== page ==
Confession: I recently broke my year-long Walmart fast. On purpose.
I woke up one morning and said “Today is the day.” I got on my shoes and my courage, drove to Walmart, and bought these items:
- Two pairs of black dress pants
- Two Oxford shirts
- Three leather belts
- Two votive candles
I made this purchase for two reasons. First, because I needed the items. And I’d come to realize I could not buy them affordably in my town unless I shopped at Walmart. Secondly, because I was afraid to do it.
I am not afraid of very many physical things—snakes, tornadoes, bad men. But when I began dreaming about shopping at Walmart, dreaming of being found there by my church people, I realized I was afraid—and I knew that had to change. I don’t believe in coddling fears. Physical fears, I mean! Relational fears, I just wrap them up snug and sing them a lullaby and hang a big sign around their necks “DO NOT DISTURB.” But physical fears I like to shake up.
I was afraid of two things. I thought it hard to publicly shun Walmart for a year and then be caught there. So I was afraid of public opinion. And I was afraid because as the consumer, I felt myself to be the apex of a triangle, with all the blood of the oppressed weighing on my shoulders. I was afraid of private guilt.
The truth is that I miss shopping at Walmart. The American department store is a modern day wonder. It’s easy and fun; in one amazing place I can find nearly everything my family needs. No bundling kids in and out of car seats; no chain of unsuccessful stops. I like comfort and simplicity, and I was afraid I’d stop caring about that lady in China whose face I cannot see, and start caring only about what was easy for the Zooks.
So I checked out with an elevated heart rate and shaking hands. (Stop laughing. I’m being kind of serious here.) I recognized my cashier. She’s worked this Walmart for 15 years. “Are you allowed to accept a tip?” I asked her. No, she was not. Compliments yes, tips no.
Got home safely. Whew. Big sigh.
And then I realized I’d bought the wrong sizes. Two belts and a pair of pants would have to be exchanged.
Only one place that’s happening, babe.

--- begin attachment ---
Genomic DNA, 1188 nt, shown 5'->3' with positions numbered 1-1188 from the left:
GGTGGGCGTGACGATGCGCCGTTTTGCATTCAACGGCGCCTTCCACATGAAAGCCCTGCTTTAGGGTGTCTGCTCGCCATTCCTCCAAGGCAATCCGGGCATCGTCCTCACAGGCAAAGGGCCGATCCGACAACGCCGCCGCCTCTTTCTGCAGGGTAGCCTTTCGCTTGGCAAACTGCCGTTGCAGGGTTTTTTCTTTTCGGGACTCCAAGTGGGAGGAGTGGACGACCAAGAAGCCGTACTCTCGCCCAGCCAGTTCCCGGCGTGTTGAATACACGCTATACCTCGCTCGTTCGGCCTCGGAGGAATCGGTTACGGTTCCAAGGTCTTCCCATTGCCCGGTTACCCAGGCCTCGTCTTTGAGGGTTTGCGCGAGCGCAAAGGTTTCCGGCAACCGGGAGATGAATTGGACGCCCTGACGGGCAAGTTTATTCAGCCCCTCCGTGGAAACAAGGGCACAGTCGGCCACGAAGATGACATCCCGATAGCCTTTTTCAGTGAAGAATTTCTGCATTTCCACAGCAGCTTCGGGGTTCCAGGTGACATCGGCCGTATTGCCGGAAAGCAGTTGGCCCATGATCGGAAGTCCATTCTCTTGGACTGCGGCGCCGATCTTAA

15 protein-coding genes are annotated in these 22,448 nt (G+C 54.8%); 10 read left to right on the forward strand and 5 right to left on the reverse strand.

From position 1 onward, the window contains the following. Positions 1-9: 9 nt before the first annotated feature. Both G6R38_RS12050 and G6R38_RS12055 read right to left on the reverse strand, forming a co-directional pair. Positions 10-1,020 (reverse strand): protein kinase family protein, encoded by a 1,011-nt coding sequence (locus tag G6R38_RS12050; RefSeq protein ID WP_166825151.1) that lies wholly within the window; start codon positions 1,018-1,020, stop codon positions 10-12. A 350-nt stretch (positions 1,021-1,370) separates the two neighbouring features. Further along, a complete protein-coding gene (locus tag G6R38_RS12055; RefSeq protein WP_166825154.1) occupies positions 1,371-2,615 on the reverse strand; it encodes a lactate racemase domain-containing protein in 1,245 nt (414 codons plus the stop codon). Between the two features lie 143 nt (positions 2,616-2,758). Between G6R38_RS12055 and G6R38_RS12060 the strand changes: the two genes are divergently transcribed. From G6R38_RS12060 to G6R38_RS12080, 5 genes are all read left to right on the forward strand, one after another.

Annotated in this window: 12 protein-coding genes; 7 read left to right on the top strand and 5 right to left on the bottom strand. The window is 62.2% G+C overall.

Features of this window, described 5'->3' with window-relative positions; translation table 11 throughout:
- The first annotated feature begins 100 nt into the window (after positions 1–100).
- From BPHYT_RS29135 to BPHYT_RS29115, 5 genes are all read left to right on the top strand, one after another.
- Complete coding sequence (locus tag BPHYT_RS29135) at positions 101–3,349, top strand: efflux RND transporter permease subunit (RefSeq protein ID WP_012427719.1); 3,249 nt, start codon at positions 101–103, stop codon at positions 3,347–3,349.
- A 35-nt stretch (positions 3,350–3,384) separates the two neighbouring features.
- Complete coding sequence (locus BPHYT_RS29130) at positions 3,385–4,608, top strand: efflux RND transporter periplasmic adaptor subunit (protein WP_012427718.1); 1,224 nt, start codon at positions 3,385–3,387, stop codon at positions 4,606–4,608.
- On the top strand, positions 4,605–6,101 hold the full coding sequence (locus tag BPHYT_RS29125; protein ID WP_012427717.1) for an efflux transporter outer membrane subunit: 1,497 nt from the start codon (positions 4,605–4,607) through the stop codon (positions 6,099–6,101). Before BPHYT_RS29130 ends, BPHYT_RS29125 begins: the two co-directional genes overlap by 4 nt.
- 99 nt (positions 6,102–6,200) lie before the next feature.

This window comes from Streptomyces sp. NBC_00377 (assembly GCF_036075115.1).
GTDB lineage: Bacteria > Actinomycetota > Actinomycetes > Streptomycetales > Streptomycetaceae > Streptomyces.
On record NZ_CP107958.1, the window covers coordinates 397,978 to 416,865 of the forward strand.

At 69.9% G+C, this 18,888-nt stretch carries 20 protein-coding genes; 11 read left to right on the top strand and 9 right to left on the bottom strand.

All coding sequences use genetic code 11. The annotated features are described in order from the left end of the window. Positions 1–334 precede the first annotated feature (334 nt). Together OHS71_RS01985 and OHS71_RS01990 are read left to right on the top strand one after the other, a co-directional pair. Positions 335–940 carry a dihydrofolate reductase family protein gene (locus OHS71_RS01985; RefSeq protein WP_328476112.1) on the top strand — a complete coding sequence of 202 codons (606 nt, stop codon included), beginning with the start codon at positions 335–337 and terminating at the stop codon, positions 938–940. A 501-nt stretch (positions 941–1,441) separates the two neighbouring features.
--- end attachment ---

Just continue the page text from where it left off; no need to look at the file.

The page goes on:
I feel God pushing on me. Can you do this thing and shake your fear? Good. Go back again. I want to make sure.
I don’t want to root my choices in fear for long* — even the most moral choices, larger than this one. Fear paralyzes: fear of man, fear of culpability, fear of contamination. Fear was designed as a powerful short-term motivator. It’s not a safe guide for long-term decisions.
*Except, you will say, fear of God. That is true. But His is a fear that empowers.
Walmart is easy to target because it’s big–the culprit that throws its weight around. But it’s not a single-handed antichrist; it’s a reflection of the world in which we live. It’s Yertle the Turtle perched atop a stack of other turtles, but none of them want to return to the pond. Ninety percent are clawing their way to the top on the backs of others.
Are the other places I shop better? Do I have the power of choice I’m imagining?
So. What’s the long-term idea? I’ll tell you tomorrow, if I discover it in time. (Big if.)
LOL – Sometimes you gotta do what you gotta do! Like I said before, my husband works for a grocery chain and well, their stores didn’t carry (at the time) Campbell’s Cream of Onion soup and I needed it for a recipe. I had to shop at one of the “other” stores to get it and I felt like I needed a bag over my head. Plus, when we go out of town, sometimes those Store A’s are all that’s around so we don’t have a choice. I would say there’s no question of your character or your goodness at heart – don’t let anybody or any store tell you otherwise. ♥